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World Bank and Singapore-backed CAD Trust integrates Bhutan as its first national registry

Jovi Ho
Jovi Ho • 4 min read
World Bank and Singapore-backed CAD Trust integrates Bhutan as its first national registry
CAD Trust is a decentralised, blockchain-based platform launched by the World Bank, the International Emissions Trading Association (IETA) and the Singapore government in December 2022. Photo: CAD Trust
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Edit: An earlier version of this story referred to Bhutan as the world’s first carbon-negative country”. CAD Trust’s public relations agency has requested a change to their announcement, now refering to Bhutan as “the world’s first carbon-neutral country”.

Bhutan has been announced as the first national registry to fully integrate with the Climate Action Data Trust (CAD Trust) Metadata Layer. 

Unveiled at COP28 on Dec 4, the move positions Bhutan as a regional leader in climate action, aligning with the goals of Article 6 of the Paris Agreement. 

CAD Trust is a decentralised, blockchain-based platform launched by the World Bank, the International Emissions Trading Association (IETA) and the Singapore government in December 2022. 

As an independent entity headquartered here, CAD Trust links, aggregates and harmonises all carbon credit data from project registries to facilitate transparent reporting. It is designed to foster transparent accounting in carbon markets, in line with Article 6 of the Paris Agreement, which emphasises international cooperation in climate goals through market-based mechanisms. 

Bhutan’s forests cover more than 72% of its territory. The world’s first “carbon-neutral country” stands as a significant “carbon bank”, says CAD Trust.

See also: Singapore government, IETA, World Bank launch carbon credits data platform

“By integrating with CAD Trust, Bhutan guarantees the efficiency and transparency of its climate mitigation efforts, in line with Article 6 implementation. The connection uses cutting-edge digital infrastructure to uphold the integrity of carbon credit data and prevent double-counting — a key tenet of Article 6.”

Double-counting refers to a situation where two parties claim the same carbon removal or emission reduction, even though no additional carbon benefit is produced.

Bhutan’s integration was directed by its Ministry of Energy and Natural Resources (MOENR). Technical support was provided by experts from Druk Holding and Investments, the commercial arm of the Royal Government of Bhutan. 

See also: Singapore-backed carbon credits data platform CAD Trust launches 20-member user forum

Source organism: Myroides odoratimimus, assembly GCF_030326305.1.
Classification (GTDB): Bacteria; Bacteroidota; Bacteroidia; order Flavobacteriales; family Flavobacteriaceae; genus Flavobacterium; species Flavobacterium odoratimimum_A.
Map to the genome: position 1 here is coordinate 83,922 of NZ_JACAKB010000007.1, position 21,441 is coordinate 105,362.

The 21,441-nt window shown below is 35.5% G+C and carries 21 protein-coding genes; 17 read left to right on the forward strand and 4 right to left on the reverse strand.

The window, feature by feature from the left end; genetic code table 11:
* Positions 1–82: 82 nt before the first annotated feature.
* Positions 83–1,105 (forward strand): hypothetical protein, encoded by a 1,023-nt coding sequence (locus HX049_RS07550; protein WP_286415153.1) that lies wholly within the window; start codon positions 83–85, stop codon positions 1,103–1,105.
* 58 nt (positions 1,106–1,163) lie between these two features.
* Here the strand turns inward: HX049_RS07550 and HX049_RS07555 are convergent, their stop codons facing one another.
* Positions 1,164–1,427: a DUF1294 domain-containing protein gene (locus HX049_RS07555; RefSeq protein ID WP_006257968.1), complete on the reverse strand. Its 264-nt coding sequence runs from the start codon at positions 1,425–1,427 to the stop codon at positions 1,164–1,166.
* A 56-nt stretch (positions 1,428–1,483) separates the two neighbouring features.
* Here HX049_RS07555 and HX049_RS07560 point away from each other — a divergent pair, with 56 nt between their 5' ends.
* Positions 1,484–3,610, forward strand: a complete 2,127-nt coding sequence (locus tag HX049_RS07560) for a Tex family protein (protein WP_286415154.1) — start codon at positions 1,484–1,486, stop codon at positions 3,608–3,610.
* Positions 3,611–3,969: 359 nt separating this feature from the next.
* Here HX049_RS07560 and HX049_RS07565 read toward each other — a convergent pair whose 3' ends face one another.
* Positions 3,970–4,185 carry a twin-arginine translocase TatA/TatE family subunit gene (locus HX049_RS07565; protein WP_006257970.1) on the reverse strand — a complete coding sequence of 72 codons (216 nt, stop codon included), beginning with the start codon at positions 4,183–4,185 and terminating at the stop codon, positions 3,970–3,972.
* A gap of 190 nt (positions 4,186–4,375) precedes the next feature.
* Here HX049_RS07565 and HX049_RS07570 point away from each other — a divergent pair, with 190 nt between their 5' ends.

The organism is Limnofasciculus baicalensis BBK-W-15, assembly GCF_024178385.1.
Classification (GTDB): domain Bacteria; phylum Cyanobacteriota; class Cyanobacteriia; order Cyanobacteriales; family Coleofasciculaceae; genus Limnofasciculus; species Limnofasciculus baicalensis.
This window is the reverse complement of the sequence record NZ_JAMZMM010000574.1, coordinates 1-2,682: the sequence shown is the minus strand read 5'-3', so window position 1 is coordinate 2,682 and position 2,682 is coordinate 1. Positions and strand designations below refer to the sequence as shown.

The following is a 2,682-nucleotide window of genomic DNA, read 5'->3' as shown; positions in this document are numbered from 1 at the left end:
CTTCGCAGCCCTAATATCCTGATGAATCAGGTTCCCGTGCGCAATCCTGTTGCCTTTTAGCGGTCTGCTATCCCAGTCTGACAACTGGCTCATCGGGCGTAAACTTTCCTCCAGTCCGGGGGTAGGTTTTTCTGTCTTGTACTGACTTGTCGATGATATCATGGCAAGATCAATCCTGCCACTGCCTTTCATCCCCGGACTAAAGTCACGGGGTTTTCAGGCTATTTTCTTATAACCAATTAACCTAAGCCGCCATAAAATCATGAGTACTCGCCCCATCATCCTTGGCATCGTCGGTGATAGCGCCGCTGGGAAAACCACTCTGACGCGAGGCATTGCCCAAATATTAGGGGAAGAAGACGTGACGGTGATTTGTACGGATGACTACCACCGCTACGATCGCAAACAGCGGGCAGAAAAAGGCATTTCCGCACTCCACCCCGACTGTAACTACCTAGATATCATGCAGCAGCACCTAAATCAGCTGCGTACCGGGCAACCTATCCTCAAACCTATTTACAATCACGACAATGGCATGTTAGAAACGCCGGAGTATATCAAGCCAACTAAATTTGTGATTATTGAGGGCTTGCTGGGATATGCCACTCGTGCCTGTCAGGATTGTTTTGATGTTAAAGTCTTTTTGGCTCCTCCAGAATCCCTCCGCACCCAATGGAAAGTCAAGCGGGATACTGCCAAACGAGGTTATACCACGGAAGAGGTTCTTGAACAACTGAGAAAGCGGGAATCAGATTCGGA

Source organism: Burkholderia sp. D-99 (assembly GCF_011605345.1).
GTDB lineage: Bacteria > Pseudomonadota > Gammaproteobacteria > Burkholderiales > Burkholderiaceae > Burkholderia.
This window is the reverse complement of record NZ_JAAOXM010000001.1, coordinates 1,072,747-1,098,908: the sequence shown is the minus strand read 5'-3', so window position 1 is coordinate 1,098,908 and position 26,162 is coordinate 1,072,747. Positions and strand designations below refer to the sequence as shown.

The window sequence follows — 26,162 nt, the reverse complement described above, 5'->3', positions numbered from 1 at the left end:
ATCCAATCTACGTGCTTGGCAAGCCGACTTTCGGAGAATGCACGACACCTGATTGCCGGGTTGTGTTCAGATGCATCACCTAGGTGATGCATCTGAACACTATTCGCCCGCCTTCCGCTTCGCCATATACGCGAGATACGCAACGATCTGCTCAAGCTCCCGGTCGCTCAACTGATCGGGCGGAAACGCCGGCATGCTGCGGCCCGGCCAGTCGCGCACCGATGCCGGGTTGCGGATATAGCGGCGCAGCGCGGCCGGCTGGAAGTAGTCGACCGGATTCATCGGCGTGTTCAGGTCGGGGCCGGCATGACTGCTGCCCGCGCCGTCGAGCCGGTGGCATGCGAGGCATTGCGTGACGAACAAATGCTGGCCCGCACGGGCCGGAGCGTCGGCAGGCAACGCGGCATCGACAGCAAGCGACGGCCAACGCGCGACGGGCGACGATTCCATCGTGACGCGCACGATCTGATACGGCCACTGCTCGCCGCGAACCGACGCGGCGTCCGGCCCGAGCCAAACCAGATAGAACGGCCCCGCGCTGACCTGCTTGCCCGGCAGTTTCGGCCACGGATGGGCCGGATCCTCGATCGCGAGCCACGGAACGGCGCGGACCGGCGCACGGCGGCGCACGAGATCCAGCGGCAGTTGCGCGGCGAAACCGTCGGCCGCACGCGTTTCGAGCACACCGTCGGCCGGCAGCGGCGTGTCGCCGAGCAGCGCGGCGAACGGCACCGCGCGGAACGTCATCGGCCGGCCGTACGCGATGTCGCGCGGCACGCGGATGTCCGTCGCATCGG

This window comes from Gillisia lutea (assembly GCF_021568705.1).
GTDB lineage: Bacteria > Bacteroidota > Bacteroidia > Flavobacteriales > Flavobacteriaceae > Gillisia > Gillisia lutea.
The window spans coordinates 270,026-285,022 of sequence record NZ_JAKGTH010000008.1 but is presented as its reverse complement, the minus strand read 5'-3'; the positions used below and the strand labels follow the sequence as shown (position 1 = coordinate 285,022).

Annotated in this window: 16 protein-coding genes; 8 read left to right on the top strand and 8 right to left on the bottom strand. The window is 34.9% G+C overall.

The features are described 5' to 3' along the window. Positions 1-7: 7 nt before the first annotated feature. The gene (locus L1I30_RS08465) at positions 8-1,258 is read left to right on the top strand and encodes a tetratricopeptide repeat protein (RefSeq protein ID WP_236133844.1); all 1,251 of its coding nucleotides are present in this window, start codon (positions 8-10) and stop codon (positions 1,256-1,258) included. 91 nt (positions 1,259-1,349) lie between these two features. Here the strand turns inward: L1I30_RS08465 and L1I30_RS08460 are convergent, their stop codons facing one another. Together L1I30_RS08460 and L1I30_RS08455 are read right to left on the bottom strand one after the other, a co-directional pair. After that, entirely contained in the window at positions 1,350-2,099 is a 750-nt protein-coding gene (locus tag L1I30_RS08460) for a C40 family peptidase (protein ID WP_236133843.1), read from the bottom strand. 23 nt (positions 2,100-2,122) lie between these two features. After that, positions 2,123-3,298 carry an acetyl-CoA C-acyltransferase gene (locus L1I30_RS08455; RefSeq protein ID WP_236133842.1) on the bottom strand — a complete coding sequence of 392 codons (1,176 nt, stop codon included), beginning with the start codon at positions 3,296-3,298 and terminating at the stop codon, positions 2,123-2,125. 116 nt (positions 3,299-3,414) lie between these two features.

Karma Tshering, Secretary of MOENR, says: “We are proud to be the world’s first carbon-neutral country. By entering the CAD Trust, we are leading by example in protecting the global ecosystem, buttressing Bhutan’s unique status. The Ministry of Energy and Natural Resources has taken the lead for the development of the carbon markets in Bhutan and has selected Druk Holding and Investments to pave the way for Bhutan to join the CAD Trust. We look forward to working closely with the World Bank and other global stakeholders on such a worthy project.”

Druk Holding and Investments was established in 2007 to hold and manage the existing and future investments of the Royal Government of Bhutan. As the largest and only government-owned holding company in Bhutan, it holds shares of 21 different domestic companies operating in the manufacturing, energy, natural resources, financial, communication, aviation, trading and real estate sectors.

Yuvaraj Dinesh Babu, executive director, CAD Trust, says Bhutan has taken a leadership position by integrating its national registry with CAD Trust. “By doing this, Bhutan is demonstrating its ambition to contribution significantly to global climate change mitigation efforts, and has applied maximum transparency and efficiency to the way its domestic market operates and how carbon market participants interact with it. We expect many others to follow its example in the coming months as Article 6 markets become ingrained in the fabric of global emission reduction and removal priorities.” 

CAD Trust says Bhutan’s move marks the beginning of its expanding network. It aims to connect with other national and independent carbon market standards “over the coming weeks and months”.

In June, CAD Trust launched its 20-member user forum, which acts as a “market sounding board” for technical, policy and business questions.

Among the 20 chosen members are Saurabh Joshi, director of strategic projects at Climate Impact X; and Anshari Rahman, director of policy and analytics at Temasek subsidiary GenZero.

These carbon market stakeholders provide input to the CAD Trust Council. The Council, in turn, advises the board of directors.

As at its launch in December 2022, the Council consisted of national representatives from Bhutan, Chile, Japan, Senegal, Singapore and the UK, along with registry representatives Verra, Gold Standard, American Carbon Registry and Global Carbon Council, among others.

Follow The Edge Singapore’s coverage of COP28 here.

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